One of the advantages of working within a specific niche (which is a blog post unto itself), is that you start to see trends and patterns among websites and other marketing efforts in that niche.
What makes this particularly interesting is that you start to see things that are either working or aren’t working all that well, both from the perspective of a marketer and as someone who’s passionate about the niche (like my passion for the outdoors).
What I end up seeing, though, is a lot of the same old same old. It seems like a lot outdoors companies are following the same kind of general idea when it comes to their websites, content marketing and even things like logos (please, please PLEASE stop using that crossed arrows logo, all of you).
If you happen to be an outdoors company (doesn’t matter what kind) and you’re hoping to stand out from the rest, here’s a few tips to help you do that.
1. Better email marketing
This is a big one. I could probably write an entire post about just this subject alone (note to self: write an entire post about this).
I say this because email marketing is crucial. You might think that with all the different avenues we have to market with today that email might be a little closer to the bottom of the pile, but it’s not. Email is just as important as it’s always been.
Which is why I’m always at a loss when I see company after company send out emails that are little more than catalogues for their products. I mean, their products look great and the pictures that accompany them are usually fantastic, but the content is totally lacking . This is not to say they’re not effective. I still open these emails and have even purchased from them, but I often want just a little more.
Tell me a story. Talk to me about what you’re doing and why you’re doing it. Work your products into it that way.
Of all the emails I get, the only one I’ve seen doing it this way is Allen Gardner over at The Catch and the Hatch. Allen is almost always selling something with his emails, but he tells at least a bit of story, he highlights the benefits and, best of all, the content is good enough to get me clicking on his links.
As an added bonus, when your emails are more personal or story-based, you have a chance to really connect to people. People respond directly to emails like this all the time. Relationships are formed, friendships are made, money is spent.
2. Use that blog
I’m always, ALWAYS, surprised when I go on to a website for a company in the outdoors industry and they don’t have a blog.
I realize that, as a content marketer, I’m partial to things like blogs and always want to see one on your website. But if you’re an outdoors company (of any kind) and you’re not using your blog, I have to ask: Why not?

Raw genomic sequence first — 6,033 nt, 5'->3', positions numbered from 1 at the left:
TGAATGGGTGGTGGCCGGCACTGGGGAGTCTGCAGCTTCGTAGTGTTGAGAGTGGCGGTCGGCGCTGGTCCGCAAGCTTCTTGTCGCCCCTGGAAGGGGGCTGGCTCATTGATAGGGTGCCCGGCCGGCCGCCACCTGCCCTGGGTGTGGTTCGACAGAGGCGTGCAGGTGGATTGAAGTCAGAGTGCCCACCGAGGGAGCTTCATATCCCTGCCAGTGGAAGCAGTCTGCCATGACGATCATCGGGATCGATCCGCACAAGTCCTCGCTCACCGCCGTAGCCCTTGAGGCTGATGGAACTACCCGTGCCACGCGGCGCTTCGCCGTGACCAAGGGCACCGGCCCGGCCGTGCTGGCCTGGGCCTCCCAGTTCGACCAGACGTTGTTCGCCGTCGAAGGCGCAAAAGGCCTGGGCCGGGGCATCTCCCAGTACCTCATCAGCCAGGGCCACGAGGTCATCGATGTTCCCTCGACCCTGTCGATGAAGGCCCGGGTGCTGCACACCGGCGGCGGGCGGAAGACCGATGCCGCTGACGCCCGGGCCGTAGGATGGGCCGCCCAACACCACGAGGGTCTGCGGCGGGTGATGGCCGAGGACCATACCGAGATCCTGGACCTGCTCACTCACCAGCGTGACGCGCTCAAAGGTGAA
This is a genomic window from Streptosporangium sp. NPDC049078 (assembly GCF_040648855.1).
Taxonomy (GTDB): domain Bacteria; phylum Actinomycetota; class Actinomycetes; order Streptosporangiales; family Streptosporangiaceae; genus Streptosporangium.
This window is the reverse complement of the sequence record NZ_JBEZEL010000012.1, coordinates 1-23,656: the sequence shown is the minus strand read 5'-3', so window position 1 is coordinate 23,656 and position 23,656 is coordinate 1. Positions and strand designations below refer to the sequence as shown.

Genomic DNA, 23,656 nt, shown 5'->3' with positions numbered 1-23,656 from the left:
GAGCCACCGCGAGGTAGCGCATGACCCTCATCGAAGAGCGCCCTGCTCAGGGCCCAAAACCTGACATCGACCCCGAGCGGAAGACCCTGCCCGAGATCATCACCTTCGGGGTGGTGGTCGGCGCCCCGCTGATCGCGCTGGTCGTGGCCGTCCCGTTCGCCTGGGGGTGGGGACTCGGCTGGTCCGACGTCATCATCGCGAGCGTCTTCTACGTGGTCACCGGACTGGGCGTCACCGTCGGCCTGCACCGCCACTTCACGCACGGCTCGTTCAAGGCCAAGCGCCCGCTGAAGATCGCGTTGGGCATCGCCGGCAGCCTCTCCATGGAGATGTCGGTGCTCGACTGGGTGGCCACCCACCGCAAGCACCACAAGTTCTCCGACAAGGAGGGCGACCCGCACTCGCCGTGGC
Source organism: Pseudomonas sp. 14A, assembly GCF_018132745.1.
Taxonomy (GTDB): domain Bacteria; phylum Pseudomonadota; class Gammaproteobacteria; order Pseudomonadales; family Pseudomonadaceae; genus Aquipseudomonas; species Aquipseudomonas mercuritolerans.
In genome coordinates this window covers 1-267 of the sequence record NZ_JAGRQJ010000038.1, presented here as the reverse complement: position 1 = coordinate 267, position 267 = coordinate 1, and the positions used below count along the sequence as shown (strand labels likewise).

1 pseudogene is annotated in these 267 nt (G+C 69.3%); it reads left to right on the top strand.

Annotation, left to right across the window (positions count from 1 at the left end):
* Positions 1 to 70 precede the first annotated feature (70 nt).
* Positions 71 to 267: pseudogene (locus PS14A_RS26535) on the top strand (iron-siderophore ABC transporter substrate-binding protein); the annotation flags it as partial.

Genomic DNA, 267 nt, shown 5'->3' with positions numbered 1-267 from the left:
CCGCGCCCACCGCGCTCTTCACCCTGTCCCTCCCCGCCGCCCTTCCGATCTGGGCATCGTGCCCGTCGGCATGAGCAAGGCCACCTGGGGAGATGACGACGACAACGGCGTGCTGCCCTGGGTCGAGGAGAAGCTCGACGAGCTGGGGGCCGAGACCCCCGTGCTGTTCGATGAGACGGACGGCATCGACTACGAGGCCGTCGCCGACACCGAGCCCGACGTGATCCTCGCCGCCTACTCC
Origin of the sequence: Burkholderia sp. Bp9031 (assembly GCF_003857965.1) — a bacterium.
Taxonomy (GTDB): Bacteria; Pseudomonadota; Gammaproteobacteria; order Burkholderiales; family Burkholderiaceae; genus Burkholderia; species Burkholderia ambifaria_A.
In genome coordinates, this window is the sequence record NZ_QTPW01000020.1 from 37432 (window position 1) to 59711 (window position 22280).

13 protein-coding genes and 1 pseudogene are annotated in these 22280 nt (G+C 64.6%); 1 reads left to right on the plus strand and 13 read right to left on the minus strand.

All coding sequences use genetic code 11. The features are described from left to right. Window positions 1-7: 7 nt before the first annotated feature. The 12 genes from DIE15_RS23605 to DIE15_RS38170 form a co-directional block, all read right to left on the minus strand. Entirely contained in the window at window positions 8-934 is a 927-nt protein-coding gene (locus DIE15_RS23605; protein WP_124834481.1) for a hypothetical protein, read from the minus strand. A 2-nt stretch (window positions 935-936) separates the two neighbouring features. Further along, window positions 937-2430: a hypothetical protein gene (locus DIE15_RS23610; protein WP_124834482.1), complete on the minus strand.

Every single person who goes into the outdoors comes out with a story to tell. It doesn’t matter if you found yourself, got lost, reignited an old passion or discovered a new one or have almost been eaten by a bear, you’ve got a story.
Not only that, but people who do outdoors stuff, love to read these stories. They want to know how to get lost, find themselves, get back into things they used to love and find new ones (they especially want to know how not to get eaten by bears).
You should be telling these stories.
Even if you don’t have time to tell them yourself, odds are you’ve got a plethora of reps and pro staff on Instagram who’d love a chance to tell their stories (or, y’know, you could hire an outdoors content expert to help with that, as well).
3. Social Media
This is one area I don’t need to provide any advice. Outdoors companies, by and large, have killer social media profiles, especially on Instagram.
All I can really say here is keep up the good work.
This is another area where I see companies in the outdoors industry excelling. And this is exciting.
Video is fast becoming one of the most popular forms of content out there across a number of industries. It’s an effective way to reach your audience and show off your expertise in a way that can be more engaging than almost any other form of content.
Companies like Amberjack, Fly Lords and Rio have been producing high-quality content that teaches more about the industry, inspires you to travel, makes you want to target a specific fish and, to be honest, you can lose hours on these websites just watching video after video after video.
It’s fantastic (especially since you want people to linger on your site for as long as possible)!
If video isn’t quite your thing, you should at least have a podcast.
Like video, podcasts are a great way to reach your audience. Unlike videos, it’s fairly easy to get started with a podcast (especially if you just put it out there without any editing at all).
The really nice thing about podcasts is that they are content you can consume passively, meaning you don’t have be sitting at your computer to enjoy it. You can listen while you’re out on a hike, hunting, fishing, scaling a mountain or even doing your favourite activity (like tying flies).
The number of ways your audience can consume a podcast make it an ideal way to stay top of mind, even while someone is washing the dishes.